ALL ABOUT ALZHEIMER'S: Hallucinations & Delusions      By Betty Weiss

So many things about Alzheimer’s are disturbing to our senses--surprising, frightening, unexpected, bewildering. You walk into the bathroom to find your husband is laughing and talking to his reflection in the mirror. He turns to tell you ‘that’s sure a nice fellow I’ve been talking to’ and your heart sinks. He can no longer recognize himself in a mirror, nor you if you are standing next to him, so he talks to the nice man.

It scares you when he yells at someone you can’t see, or has a conversation with a figurine. Your first reaction, naturally enough, is to tell your loved one that there is no one to yell at, the figurine is not real—and in return, he is likely to tell you that it is real, because to him it is--as real as the things you yourself see.

Hallucinations are things an individual will see, hear, smell, taste or feel through his senses and they are absolutely real to him. But it’s all a false perception caused by changes in the brain. It does no good to tell him otherwise. He may agree for the moment, but it will happen again and again. The changes in the brain cannot be reversed and restored. If the hallucinations are not frightening to the patient, and if you can get your mind around the idea that they are not frightening to you either, then it is good to just agree, to go along with whatever your loved one is seeing or hearing. Go into his reality for the moment. Tell him that was a nice man (in the mirror), that you are happy he had such a good visit. You can even ask him to tell you all about it. Better to validate the experience; arguing about it will only cause frustrations for both of you.

If your loved one has an hallucination that frightens him, then you have to take a different tack. I have talked directly to something only my husband saw, told it to ‘go away’ to ‘get out of the house.’ It usually worked. You have to reassure your loved one that he is safe and everything is alright. You won’t let anything bad happen. Yes, you are telling a lie to ease the situation, just as you tell a small, frightened child that Mommy will always be here. You can’t guarantee it, but you go with the odds. Again, you can ask him to talk about it, commiserate with things like ‘gee, that really sounds bad, but it’s gone now, let’s have some ice cream.’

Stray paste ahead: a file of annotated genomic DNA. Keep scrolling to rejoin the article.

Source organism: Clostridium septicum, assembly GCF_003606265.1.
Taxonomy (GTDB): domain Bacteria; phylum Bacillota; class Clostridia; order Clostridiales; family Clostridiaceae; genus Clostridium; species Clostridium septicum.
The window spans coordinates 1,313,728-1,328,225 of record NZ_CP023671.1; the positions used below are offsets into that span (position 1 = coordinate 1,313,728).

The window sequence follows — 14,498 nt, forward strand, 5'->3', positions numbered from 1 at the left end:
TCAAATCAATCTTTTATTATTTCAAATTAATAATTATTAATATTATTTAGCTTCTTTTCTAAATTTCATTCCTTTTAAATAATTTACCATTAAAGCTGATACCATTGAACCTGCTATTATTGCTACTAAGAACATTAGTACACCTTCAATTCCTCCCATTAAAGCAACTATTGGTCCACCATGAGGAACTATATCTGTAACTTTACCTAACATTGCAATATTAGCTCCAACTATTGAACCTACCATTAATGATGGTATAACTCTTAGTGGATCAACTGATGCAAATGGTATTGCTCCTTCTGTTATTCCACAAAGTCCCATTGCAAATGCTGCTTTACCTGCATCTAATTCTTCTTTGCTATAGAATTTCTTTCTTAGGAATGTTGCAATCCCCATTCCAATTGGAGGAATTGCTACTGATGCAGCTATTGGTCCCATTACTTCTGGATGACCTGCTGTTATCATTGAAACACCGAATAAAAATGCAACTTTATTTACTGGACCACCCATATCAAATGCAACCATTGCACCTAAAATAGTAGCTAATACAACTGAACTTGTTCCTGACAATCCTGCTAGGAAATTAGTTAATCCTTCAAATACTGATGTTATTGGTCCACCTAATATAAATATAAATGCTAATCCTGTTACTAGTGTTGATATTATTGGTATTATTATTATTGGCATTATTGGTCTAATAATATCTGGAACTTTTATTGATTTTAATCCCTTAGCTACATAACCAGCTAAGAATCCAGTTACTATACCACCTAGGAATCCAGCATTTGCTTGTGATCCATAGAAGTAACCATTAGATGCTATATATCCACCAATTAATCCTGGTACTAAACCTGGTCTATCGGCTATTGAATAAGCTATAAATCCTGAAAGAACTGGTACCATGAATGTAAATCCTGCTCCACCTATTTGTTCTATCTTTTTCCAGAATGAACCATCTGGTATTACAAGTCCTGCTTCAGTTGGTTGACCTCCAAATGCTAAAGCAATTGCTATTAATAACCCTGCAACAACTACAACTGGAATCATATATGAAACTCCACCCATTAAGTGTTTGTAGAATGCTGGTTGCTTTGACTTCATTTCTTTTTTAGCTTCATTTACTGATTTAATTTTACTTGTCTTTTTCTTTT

Everyone on occasion ‘sees’ a face in a cloud, a curtain, a shadow, but Alzheimer’s patients cannot understand that it is only an illusion. You can try to modify the environment by keeping areas well lit to avoid shadows, cover mirrors, rearrange curtains, and draw shades at night to avoid reflections in the windows. Again, you can try to divert your loved one’s attention with an extra hug, a short walk, music, sorting coins or buttons, hold hands, enjoy the moment and have some hot chocolate.

Delusions are something else and often harder to deal with. These are not things they ‘see’ or ‘hear,’ but ideas that get into their heads and it can be impossible to get them out. They often become suspicious, accuse others of stealing, someone is spying, their food is poisoned. Your loved one may accuse you of not being you, call you an imposter and say that this is not his house. The more you try to reason with him that you are really you and this is his house, the more he will accuse you of lying.

If something has been ‘stolen,’ help him look for it; say it’s been lent to a friend, it’s at the cleaners, whatever works for the moment. My husband accused me of being unfaithful and when I said, ‘but I’m right here with you’ he shot back ‘oh, no, you’re not!’ This was hard to combat because I could not agree and could not deny without escalating things and being called a liar. So I’d try, somehow, to accept responsibility without admitting guilt, and if you think that it’s all impossible, you’re right—it is impossible—it’s Alzheimer’s. 
Betty Weiss is the author of the best selling Alzheimer's Surgery: An Intimate Portrait, and When The Doctor Says, "Alzheimer's:" Your Caregiver's Guide to Alzheimer's & Dementia. She does not give medical advice.                           
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